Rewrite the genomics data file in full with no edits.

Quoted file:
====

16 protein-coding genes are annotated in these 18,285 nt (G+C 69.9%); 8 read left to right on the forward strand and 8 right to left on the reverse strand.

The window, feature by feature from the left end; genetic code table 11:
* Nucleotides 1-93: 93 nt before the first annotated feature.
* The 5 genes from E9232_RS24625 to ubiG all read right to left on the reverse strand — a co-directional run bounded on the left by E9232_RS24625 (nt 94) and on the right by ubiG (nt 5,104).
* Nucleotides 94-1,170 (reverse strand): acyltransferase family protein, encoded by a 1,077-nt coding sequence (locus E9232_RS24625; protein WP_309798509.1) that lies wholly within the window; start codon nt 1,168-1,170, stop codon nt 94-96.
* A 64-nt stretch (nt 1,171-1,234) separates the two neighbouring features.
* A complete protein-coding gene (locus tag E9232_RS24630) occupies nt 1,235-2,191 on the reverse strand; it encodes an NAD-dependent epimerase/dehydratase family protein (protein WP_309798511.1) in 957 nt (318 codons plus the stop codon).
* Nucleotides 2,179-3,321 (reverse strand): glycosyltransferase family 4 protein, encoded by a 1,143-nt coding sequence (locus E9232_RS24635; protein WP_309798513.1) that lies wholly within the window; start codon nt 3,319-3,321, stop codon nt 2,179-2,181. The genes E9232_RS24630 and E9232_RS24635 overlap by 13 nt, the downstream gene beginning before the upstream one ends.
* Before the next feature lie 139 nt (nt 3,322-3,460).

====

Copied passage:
16 protein-coding genes are annotated in these 18,285 nt (G+C 69.9%); 8 read left to right on the forward strand and 8 right to left on the reverse strand.

The window, feature by feature from the left end; genetic code table 11:
* Nucleotides 1-93: 93 nt before the first annotated feature.
* The 5 genes from E9232_RS24625 to ubiG all read right to left on the reverse strand — a co-directional run bounded on the left by E9232_RS24625 (nt 94) and on the right by ubiG (nt 5,104).
* Nucleotides 94-1,170 (reverse strand): acyltransferase family protein, encoded by a 1,077-nt coding sequence (locus E9232_RS24625; protein WP_309798509.1) that lies wholly within the window; start codon nt 1,168-1,170, stop codon nt 94-96.
* A 64-nt stretch (nt 1,171-1,234) separates the two neighbouring features.
* A complete protein-coding gene (locus tag E9232_RS24630) occupies nt 1,235-2,191 on the reverse strand; it encodes an NAD-dependent epimerase/dehydratase family protein (protein WP_309798511.1) in 957 nt (318 codons plus the stop codon).
* Nucleotides 2,179-3,321 (reverse strand): glycosyltransferase family 4 protein, encoded by a 1,143-nt coding sequence (locus E9232_RS24635; protein WP_309798513.1) that lies wholly within the window; start codon nt 3,319-3,321, stop codon nt 2,179-2,181. The genes E9232_RS24630 and E9232_RS24635 overlap by 13 nt, the downstream gene beginning before the upstream one ends.
* Before the next feature lie 139 nt (nt 3,322-3,460).